Purpose: Small airways with inner diameters less than 2 mm are sites of major airflow limitations in patients with chronic obstructive pulmonary disease (COPD) and asthma. The purpose of this study is to investigate the limitations for accurate assessment of small airway dimensions using both high-resolution CT (HRCT) and conventional normal-resolution CT at low dose levels. Methods: To model the normal human airways from the 3rd to 20th generations, a cylindrical polyurethane phantom with 14 airway tubes of inner diameters (ID) ranging from 0.3 to 3.4 mm and wall thicknesses (WT) ranging from 0.15 to 1.6 mm was placed within an Anthropomorphic QRM-Thorax phantom. The Aquilion Precision (Canon Medical Systems Corporation) HRCT scanner was used to acquire images at 80, 100, and 120 kV using high resolution mode (HR, 0.25 mm × 160 detector configuration) and normal-resolution (NR) mode (0.5 mm × 80 detector configuration). The HR data were reconstructed using a 1024 × 1024 matrix (0.22 × 0.22 × 0.25 mm voxel size) and the NR data were reconstructed using a 512 × 512 matrix (0.43 × 0.43 × 0.50 mm). Two reconstruction algorithms (filtered back projection; FBP and an adaptive iterative dose reduction 3D algorithm; AIDR 3D) and three reconstruction kernels (FC30, FC52, and FC56) were investigated. The CTDIvol dose values ranged from 0.2 to 6.2 mGy. A refined automated full-width half-maximum (FWHM) method was used for the measurement of airway dimensions, where the density profiles were computed by radial oversampling using a polar coordinate system. Both ID and WT were compared to the known dimensions using a regression model, and the root-mean-square error (RMSE) and average error were computed across all 14 airway tubes. Results: The results indicate that the ID can be measured within a 15% error down to approximately 0.8 and 2.0 mm using the HR and NR modes, respectively. The overall RMSE (and average error) of ID measurements for HR and NR were 0.10 mm (−0.70%) and 0.31 mm (−2.63%), respectively. The RMSE (and average error) of WT measurements using HR and NR were 0.10 mm (23.27%) and 0.27 mm (53.56%), respectively. The WT measurement using HR yielded a factor of two improvement in accuracy as compared to NR. Conclusions: High-resolution CT can provide more accurate measurements of airway dimensions as compared with NR CT, potentially improving quantitative assessment of pathologies such as COPD and asthma. The HR mode acquired and reconstructed with AIDR3D and the FC52 kernel provides most accurate measurement of airway dimensions. Low-dose HR measurements at dose level above 0.9 mGy can provide improved accuracy on both inner diameters and wall thicknesses compared to full dose NR airway phantom measurements.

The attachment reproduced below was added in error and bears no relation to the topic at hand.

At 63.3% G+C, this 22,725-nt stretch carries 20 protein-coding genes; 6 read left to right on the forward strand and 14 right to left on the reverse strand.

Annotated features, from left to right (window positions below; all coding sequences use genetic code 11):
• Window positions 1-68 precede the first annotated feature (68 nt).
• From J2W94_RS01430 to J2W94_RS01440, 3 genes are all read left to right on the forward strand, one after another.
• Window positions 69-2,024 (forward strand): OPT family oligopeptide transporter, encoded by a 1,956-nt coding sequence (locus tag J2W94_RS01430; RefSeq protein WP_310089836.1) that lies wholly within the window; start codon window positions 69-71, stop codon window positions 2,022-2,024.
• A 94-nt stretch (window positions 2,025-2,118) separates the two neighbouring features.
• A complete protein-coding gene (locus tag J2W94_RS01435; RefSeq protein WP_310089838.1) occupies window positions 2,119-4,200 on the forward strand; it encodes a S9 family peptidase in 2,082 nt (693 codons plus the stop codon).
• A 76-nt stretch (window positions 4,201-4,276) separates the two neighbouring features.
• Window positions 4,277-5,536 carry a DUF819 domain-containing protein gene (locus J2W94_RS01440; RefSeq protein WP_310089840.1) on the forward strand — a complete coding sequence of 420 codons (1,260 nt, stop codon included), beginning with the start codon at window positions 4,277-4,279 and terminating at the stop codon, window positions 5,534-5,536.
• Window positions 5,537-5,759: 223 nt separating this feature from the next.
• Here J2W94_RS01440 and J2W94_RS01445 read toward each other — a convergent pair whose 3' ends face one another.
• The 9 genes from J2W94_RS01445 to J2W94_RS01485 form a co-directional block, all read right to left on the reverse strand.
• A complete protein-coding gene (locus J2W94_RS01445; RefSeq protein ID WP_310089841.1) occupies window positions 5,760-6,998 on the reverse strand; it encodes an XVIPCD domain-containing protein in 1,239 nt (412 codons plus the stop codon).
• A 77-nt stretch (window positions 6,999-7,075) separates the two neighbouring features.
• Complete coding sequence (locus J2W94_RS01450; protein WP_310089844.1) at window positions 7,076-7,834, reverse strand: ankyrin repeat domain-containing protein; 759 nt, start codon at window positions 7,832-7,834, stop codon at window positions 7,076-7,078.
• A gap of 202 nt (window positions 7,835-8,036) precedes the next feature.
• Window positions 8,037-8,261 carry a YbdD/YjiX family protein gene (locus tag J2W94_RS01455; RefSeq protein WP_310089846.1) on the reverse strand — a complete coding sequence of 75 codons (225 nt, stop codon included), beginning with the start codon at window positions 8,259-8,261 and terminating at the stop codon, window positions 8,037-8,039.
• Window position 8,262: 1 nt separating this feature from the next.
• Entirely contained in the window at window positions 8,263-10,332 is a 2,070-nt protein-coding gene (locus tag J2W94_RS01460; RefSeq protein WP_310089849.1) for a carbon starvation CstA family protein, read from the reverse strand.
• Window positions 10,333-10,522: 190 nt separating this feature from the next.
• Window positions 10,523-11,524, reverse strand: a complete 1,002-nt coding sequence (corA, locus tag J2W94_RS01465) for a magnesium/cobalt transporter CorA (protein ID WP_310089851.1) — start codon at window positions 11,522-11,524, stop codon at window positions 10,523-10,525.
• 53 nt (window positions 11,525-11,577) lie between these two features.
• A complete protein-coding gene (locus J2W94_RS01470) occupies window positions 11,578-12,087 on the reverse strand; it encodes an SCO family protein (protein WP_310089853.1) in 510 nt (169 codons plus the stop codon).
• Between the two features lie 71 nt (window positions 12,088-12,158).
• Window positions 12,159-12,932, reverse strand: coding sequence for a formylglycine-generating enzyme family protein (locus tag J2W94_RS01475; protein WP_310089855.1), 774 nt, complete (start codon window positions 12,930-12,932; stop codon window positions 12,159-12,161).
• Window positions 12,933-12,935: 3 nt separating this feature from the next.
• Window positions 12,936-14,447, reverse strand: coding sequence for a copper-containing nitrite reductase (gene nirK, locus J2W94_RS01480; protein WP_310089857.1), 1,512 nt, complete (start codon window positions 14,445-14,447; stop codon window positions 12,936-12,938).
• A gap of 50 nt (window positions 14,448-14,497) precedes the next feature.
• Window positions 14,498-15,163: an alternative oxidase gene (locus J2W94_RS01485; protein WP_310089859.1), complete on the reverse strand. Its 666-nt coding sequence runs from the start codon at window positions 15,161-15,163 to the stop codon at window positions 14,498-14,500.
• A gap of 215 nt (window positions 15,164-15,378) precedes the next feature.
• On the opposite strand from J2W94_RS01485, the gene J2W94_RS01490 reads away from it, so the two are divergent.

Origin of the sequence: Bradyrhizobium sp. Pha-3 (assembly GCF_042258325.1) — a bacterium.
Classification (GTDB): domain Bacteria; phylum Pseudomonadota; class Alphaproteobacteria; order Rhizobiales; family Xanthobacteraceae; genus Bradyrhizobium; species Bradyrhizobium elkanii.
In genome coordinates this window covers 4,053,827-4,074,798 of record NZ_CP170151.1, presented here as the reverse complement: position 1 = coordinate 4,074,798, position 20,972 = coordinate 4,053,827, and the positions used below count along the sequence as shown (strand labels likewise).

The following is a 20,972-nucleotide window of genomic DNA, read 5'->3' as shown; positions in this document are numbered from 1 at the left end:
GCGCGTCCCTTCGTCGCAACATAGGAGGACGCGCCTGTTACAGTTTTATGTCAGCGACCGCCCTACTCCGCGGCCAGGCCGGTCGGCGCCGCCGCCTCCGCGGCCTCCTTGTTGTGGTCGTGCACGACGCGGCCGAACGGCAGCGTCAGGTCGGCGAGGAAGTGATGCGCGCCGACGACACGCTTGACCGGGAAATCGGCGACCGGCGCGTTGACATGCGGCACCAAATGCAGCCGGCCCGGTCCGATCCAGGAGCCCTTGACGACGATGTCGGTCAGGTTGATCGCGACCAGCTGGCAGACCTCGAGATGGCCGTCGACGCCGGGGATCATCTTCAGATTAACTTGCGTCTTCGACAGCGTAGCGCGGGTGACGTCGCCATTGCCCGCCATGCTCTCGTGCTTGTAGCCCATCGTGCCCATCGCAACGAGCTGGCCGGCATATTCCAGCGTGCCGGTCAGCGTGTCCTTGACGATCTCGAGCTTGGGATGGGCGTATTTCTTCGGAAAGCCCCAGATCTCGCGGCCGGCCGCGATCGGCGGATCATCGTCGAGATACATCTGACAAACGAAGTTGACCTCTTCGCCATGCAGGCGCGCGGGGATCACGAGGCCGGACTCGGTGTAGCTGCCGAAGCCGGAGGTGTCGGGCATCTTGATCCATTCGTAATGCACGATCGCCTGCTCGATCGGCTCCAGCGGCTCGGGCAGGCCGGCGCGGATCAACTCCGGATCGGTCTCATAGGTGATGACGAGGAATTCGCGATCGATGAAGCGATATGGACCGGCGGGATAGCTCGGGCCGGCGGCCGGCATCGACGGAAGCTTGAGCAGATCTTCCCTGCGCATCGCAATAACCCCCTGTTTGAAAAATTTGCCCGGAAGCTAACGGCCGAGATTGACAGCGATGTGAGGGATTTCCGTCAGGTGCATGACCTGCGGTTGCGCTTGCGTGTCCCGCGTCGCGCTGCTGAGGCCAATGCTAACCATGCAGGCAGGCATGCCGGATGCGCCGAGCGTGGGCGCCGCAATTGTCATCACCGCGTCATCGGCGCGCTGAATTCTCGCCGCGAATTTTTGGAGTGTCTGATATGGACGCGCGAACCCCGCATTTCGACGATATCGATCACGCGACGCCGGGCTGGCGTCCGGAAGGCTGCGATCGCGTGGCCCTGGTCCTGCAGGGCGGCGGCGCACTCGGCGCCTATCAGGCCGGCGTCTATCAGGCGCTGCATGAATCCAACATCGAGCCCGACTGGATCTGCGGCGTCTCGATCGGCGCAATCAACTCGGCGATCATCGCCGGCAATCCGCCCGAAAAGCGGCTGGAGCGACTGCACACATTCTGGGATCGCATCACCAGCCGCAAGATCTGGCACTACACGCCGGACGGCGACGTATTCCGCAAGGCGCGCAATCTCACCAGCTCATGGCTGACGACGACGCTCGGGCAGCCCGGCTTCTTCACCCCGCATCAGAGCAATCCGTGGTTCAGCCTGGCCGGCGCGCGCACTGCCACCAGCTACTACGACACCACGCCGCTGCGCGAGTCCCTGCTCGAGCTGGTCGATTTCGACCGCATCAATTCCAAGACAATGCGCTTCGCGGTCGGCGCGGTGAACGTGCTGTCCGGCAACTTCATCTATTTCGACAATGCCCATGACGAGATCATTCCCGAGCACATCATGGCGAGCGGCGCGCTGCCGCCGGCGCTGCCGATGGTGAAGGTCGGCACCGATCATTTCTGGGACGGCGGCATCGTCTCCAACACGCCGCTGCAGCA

- high-resolution computed tomography
- phantom study
- x-ray imaging
ASJC Scopus subject areas
- Radiology Nuclear Medicine and imaging